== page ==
P.S. If you need help weaning yourself from chocolate and all of the sugar this season, or simply need some inspiration on how to create healthy habits or a kick start a healthy eating plan come January, reach out or join my January 21-Day Sugar Detox group! I’ve got you covered.

The top 10 ways to benefit from connecting IRL.

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The heat of the sun on your back.

The fresh air in your lungs.

The impeccable views and sounds of nature and life buzzing around.

Whether I’m out in the great outdoors on an inspiring hike, dipping my toes in the sea, on a run into town (typically pushing a stroller with over-sized children in it), or even simply sitting on the outside patio at my local coffee shop, there is something about getting out of the house and feeling the energy around you.

However, all to often I’m a homebody.

Sure, there’s the laundry to do, the dishes to wash, the floors to clean, the piles of school artwork to recycle, the side hustle to grind through, yet sifting through those I find excuses for not wanting to put on real clothes and leave the house.

There is a time and place for comfort, yet we need to create the space to get out and connect, both with nature and with other human beings!

In a recent newsletter (you can sign-up on my website) I sent to my health coaching clients, I discussed the four pillars of health:

  • Sleep

  • Nutrition

  • Exercise

  • Connection

Today I want to focus on connection.

We so often dismiss it as a necessary element in our overall health; much like sleep, we’re fooled by the illusion that we don’t need it to thrive.

Numerous studies have shown that a lack of social connection is a greater detriment to health than obesity, smoking and high blood pressure.

Time and time again, it’s been proven that social connection improves physical health and mental and emotional well-being. When a strong social connection is maintained, we:

  • increased chance of longevity by 50%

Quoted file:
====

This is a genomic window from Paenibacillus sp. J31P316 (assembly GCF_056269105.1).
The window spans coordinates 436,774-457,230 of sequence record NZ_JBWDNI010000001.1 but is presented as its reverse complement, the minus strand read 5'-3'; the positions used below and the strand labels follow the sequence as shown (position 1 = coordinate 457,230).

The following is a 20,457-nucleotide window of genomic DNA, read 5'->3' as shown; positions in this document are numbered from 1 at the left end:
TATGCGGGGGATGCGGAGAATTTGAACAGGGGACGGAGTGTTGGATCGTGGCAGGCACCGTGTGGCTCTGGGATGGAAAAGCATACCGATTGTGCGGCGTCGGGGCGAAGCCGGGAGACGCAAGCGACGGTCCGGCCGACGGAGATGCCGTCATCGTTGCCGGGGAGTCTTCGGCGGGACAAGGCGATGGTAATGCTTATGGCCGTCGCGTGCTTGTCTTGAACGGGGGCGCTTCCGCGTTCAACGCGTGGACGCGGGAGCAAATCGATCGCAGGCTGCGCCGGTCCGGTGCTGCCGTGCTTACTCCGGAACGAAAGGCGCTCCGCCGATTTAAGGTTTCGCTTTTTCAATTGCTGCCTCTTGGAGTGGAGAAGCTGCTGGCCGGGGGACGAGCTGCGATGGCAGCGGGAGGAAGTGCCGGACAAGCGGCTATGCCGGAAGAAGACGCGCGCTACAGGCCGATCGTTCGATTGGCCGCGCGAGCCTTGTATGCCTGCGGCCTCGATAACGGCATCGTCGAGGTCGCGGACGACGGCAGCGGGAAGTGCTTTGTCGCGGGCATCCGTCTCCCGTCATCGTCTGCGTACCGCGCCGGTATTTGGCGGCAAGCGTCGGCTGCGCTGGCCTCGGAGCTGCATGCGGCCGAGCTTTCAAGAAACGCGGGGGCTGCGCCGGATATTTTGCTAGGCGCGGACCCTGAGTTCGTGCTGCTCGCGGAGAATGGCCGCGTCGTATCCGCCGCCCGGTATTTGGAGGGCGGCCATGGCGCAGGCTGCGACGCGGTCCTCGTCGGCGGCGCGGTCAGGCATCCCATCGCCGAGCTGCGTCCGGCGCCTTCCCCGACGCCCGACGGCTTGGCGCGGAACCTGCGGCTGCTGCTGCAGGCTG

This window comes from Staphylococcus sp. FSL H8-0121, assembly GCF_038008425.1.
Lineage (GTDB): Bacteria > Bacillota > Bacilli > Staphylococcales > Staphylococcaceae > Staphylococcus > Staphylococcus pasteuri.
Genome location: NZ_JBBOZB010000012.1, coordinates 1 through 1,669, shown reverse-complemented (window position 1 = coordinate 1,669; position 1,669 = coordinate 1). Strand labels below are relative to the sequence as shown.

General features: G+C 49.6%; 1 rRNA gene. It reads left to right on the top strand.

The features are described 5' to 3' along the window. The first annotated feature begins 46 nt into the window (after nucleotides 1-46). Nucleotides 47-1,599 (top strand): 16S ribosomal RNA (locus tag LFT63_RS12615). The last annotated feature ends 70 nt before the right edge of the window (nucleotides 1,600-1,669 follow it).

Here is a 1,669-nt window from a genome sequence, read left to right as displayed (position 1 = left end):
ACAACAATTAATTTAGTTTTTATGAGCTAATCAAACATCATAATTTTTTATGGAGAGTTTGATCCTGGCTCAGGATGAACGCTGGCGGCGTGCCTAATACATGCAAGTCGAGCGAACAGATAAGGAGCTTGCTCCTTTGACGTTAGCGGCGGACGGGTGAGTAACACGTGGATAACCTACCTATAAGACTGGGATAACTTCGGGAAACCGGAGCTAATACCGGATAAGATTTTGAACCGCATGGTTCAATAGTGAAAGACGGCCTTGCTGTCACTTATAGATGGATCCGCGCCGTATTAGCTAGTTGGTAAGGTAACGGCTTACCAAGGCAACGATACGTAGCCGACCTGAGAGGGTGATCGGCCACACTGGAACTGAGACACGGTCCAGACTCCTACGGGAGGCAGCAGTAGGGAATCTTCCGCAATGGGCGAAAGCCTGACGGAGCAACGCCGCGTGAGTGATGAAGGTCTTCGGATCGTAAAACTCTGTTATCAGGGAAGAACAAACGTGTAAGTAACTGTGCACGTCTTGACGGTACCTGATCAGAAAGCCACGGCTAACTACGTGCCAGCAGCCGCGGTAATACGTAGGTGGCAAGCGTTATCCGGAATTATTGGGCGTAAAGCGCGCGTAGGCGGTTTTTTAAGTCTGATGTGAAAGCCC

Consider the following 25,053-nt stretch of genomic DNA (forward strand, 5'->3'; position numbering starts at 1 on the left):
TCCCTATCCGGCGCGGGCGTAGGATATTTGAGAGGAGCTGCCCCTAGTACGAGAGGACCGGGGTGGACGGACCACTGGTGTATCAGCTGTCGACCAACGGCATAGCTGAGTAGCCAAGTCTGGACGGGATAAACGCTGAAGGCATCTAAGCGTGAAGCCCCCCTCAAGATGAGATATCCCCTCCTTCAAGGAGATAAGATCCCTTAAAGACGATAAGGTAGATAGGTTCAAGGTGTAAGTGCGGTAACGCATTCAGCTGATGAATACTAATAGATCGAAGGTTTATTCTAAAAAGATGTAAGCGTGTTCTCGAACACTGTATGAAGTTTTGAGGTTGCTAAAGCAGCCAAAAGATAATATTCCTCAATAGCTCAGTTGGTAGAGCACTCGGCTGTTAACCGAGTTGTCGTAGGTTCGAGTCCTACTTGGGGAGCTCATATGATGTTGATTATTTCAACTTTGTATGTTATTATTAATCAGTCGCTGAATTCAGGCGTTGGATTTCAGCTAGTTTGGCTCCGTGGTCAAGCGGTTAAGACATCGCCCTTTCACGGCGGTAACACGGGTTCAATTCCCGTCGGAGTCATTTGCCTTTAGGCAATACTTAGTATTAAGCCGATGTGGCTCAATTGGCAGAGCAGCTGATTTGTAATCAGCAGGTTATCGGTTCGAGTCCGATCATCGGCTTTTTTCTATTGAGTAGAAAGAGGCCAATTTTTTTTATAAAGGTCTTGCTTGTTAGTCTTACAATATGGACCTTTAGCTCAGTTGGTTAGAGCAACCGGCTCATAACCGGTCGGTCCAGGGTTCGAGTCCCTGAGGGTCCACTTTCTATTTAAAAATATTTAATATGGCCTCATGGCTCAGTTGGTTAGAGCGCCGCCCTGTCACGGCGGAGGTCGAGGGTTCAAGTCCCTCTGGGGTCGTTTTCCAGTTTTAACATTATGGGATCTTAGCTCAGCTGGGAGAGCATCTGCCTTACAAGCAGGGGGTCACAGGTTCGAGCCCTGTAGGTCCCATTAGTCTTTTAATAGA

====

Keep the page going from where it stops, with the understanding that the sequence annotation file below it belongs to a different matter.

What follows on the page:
• strengthen our immune system

  • recover from disease faster

Brene Brown, has said, “A deep sense of love and belonging is an irresistible need of all people. We are biologically, cognitively, physically, and spiritually wired to love, to be loved, and to belong. When those needs are not met, we don't function as we were meant to. We break. We fall apart. We numb. We ache. We hurt others. We get sick.”

Regardless of what where you fall within the spectrum of introvert or extrovert, we are made to connect. We are social creatures by nature.

Shiny objects tend to lure us, deceiving us into believing the fancy cars, the money, the power, the big homes and lavish vacations will fulfill us. While those objects aren’t inherently bad, we need to be conscious of how we’re using them to make us feel. This also tends to flesh itself out in the way we treat our body – whether we binge on food or starve ourselves or put up silly boundaries around the “good” and “bad” foods we eat, even over exercising to make an amends for one thing or another. In the end, all of this will disappoint us.

All along we’ve been looking for meaningful connections - relationships.

It is a fundamental human need to belong, to be accepted, and loved.

You are not too sensitive or too much to want these things. They are good, natural desires!

In fact, people who feel more connected to others have lower levels of anxiety and depression, higher self-esteemgreater empathy, are more trusting and cooperative and, therefore, others are more open to trusting and cooperating with them.

Those are all wonderful benefits of being connected! No one should ever dismiss the power of a hug, a phone call, a date, or even a simple touch, let alone these desires.

They are good, healthy feelings.

Being present and making time for those you care about is not hard, rather putting the effort in to create the time and space can be difficult in today’s culture of finding pride in our busy-ness and independence.

Some practical tips to connect:

  1. say hello or smile at a stranger

  2. Go to local farmers market and talk to the vendors. I’ve heard the best stories from our smoked salmon vendor. As an ex-Marine World whale trainer, he has a bounty of stories to share of the tricks the whales would play on the trainers. You don’t have to spend countless hours with these people, but a weekly hello and five minute conversation reaps massive connection rewards. You feel known AND you’ve learned a thing or two.

  3. Make time with a friend (spontaneous, last minute calls are fine!) to go for a 20-minute walk or have a quick dinner.

  4. Call someone you haven’t talked to in a while.

  5. Turn your phone off and talk to your family after dinner.

  6. Read a book with your kids or spouse.

  7. Go for a hike and eavesdrop on the conversations – both those nature provides as well as the other hikers!

  8. Invite your neighbors over for a seasonal treat.

  9. Grab a coworker and buy them an afternoon drink.

  10. Make small talk with anyone helping you – the cashier at the grocery store or at the coffee shop, your waitress, your kid’s teacher, the person in line behind you, etc.

These are just a few to get you started. How do you like to connect?

P.S. Don’t Google “ideas how to connect.” The only options it offers are troubleshooting tips to connect to the internet. That’s not what we’re going for here!